But most Jewish organizations define Jewishness in terms of "peoplehood" — that is, a person is a Jew if he is identified, by birth, by marriage, or by his own choice, with the incredible human family that traces its ancestry back to Abraham. According to this definition, the religion of Judaism is an important part of the heritage of this people, but adherence to Judaism is not the only criterion for determining who is a Jew. As a practical matter, Jews are prepared to accept as a Jew a person who repudiates Judaism — so long as he does not become a Christian. This long-held popular attitude was elevated to the status of law a few years ago when the Supreme Court of Israel refused to grant Israeli citizenship to a Roman Catholic monk who claimed that he was eligible for it under a law authorizing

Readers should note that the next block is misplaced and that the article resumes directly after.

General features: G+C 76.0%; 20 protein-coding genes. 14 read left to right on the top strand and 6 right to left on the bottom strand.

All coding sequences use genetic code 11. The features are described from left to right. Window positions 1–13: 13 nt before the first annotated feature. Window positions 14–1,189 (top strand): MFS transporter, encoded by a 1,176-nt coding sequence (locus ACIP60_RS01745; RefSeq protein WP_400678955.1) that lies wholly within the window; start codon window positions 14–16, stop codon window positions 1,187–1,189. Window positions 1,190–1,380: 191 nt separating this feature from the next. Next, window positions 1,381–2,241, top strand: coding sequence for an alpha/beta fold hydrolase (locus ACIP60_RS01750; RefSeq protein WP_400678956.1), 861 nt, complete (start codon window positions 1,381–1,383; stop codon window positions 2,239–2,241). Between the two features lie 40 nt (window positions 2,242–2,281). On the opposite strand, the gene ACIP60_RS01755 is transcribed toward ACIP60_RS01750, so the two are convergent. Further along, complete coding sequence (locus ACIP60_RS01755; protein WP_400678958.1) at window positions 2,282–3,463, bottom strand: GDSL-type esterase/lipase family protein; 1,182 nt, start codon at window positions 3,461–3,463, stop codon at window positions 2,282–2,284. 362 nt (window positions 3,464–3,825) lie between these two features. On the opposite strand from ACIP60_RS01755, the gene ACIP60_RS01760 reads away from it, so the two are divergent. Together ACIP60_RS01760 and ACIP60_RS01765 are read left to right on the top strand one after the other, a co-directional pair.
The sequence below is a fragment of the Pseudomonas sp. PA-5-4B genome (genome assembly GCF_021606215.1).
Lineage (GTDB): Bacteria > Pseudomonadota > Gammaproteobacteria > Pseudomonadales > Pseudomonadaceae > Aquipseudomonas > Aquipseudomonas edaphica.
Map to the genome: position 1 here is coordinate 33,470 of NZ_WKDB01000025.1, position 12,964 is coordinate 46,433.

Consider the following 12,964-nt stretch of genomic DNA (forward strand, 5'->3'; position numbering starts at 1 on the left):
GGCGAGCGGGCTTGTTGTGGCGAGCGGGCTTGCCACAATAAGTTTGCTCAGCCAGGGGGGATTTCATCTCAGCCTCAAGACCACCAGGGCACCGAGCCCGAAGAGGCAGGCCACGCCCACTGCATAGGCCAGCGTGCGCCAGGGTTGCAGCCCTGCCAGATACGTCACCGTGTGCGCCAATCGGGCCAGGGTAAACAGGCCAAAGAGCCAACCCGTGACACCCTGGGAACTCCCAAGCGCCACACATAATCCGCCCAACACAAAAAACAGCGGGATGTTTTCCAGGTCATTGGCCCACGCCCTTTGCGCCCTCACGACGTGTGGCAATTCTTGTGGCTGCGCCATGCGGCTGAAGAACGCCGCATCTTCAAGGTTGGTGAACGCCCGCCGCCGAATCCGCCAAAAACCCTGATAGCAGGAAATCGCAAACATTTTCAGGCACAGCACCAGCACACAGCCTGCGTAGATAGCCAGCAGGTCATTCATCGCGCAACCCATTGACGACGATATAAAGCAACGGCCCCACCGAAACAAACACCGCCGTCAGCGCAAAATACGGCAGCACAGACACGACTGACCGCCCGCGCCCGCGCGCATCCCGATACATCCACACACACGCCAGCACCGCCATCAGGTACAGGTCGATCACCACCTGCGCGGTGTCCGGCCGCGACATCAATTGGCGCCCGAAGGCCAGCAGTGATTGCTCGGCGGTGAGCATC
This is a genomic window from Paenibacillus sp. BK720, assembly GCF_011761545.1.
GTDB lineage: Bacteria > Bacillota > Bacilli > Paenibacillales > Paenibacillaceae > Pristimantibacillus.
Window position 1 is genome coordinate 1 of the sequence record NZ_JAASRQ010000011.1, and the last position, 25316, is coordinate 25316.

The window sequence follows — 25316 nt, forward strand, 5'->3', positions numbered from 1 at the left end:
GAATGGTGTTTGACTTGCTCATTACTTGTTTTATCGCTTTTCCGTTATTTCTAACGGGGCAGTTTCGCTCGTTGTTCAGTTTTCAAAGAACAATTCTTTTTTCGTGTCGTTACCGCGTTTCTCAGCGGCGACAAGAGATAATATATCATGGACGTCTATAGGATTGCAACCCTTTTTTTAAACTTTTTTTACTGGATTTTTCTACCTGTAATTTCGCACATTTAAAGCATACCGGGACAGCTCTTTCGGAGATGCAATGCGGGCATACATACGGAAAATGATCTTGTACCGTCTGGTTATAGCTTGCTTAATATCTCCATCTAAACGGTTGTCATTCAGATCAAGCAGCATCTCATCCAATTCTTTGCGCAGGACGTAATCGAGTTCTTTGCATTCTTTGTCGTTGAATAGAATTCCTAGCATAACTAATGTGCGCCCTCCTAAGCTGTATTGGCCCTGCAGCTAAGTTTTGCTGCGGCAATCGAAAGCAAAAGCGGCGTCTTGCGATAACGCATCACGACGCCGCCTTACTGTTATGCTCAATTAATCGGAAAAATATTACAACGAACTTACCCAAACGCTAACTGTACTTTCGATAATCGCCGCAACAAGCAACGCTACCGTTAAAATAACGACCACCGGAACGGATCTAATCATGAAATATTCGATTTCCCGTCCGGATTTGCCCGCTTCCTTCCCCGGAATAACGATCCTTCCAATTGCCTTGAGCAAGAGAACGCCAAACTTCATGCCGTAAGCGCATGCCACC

citizenship for all Jews. The monk pointed out that both his parents were Jewish and that he had been reared as a Jew prior to his conversion. But the Court held that when he embraced Christianity, he ceased to be a Jew.
1. Islam also traces its spiritual ancestry back to Abraham, but not through the Jews. We shall go into this in Chapter 9.